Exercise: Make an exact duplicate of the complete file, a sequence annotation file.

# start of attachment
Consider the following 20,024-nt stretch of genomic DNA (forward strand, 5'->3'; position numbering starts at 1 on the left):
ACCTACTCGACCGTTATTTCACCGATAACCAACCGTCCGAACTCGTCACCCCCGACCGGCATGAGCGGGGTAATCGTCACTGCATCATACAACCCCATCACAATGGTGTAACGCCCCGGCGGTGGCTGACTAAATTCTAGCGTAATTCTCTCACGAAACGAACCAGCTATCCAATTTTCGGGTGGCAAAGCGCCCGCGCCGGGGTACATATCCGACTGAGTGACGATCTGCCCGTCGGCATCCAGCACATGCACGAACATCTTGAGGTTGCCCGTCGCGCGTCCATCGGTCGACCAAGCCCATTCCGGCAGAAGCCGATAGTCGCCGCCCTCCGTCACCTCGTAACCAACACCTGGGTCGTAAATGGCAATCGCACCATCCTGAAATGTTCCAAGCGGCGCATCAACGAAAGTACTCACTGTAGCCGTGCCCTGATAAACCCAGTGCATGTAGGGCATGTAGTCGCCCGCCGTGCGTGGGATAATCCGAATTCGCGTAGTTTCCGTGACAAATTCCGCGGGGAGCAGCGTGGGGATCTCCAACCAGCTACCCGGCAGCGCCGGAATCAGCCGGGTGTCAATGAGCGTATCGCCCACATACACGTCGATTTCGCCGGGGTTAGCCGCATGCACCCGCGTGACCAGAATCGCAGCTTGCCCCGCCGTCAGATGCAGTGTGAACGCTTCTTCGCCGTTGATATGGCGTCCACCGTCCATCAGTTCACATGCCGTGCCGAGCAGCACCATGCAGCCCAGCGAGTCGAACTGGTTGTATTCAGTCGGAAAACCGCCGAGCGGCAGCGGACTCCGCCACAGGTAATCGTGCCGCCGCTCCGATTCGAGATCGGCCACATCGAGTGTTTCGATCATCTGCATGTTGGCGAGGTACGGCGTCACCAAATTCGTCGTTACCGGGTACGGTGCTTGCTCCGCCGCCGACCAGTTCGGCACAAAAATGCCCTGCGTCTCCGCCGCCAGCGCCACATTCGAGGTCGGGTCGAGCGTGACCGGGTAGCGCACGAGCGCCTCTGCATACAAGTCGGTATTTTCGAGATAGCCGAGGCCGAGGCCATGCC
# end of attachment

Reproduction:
Consider the following 20,024-nt stretch of genomic DNA (forward strand, 5'->3'; position numbering starts at 1 on the left):
ACCTACTCGACCGTTATTTCACCGATAACCAACCGTCCGAACTCGTCACCCCCGACCGGCATGAGCGGGGTAATCGTCACTGCATCATACAACCCCATCACAATGGTGTAACGCCCCGGCGGTGGCTGACTAAATTCTAGCGTAATTCTCTCACGAAACGAACCAGCTATCCAATTTTCGGGTGGCAAAGCGCCCGCGCCGGGGTACATATCCGACTGAGTGACGATCTGCCCGTCGGCATCCAGCACATGCACGAACATCTTGAGGTTGCCCGTCGCGCGTCCATCGGTCGACCAAGCCCATTCCGGCAGAAGCCGATAGTCGCCGCCCTCCGTCACCTCGTAACCAACACCTGGGTCGTAAATGGCAATCGCACCATCCTGAAATGTTCCAAGCGGCGCATCAACGAAAGTACTCACTGTAGCCGTGCCCTGATAAACCCAGTGCATGTAGGGCATGTAGTCGCCCGCCGTGCGTGGGATAATCCGAATTCGCGTAGTTTCCGTGACAAATTCCGCGGGGAGCAGCGTGGGGATCTCCAACCAGCTACCCGGCAGCGCCGGAATCAGCCGGGTGTCAATGAGCGTATCGCCCACATACACGTCGATTTCGCCGGGGTTAGCCGCATGCACCCGCGTGACCAGAATCGCAGCTTGCCCCGCCGTCAGATGCAGTGTGAACGCTTCTTCGCCGTTGATATGGCGTCCACCGTCCATCAGTTCACATGCCGTGCCGAGCAGCACCATGCAGCCCAGCGAGTCGAACTGGTTGTATTCAGTCGGAAAACCGCCGAGCGGCAGCGGACTCCGCCACAGGTAATCGTGCCGCCGCTCCGATTCGAGATCGGCCACATCGAGTGTTTCGATCATCTGCATGTTGGCGAGGTACGGCGTCACCAAATTCGTCGTTACCGGGTACGGTGCTTGCTCCGCCGCCGACCAGTTCGGCACAAAAATGCCCTGCGTCTCCGCCGCCAGCGCCACATTCGAGGTCGGGTCGAGCGTGACCGGGTAGCGCACGAGCGCCTCTGCATACAAGTCGGTATTTTCGAGATAGCCGAGGCCGAGGCCATGCC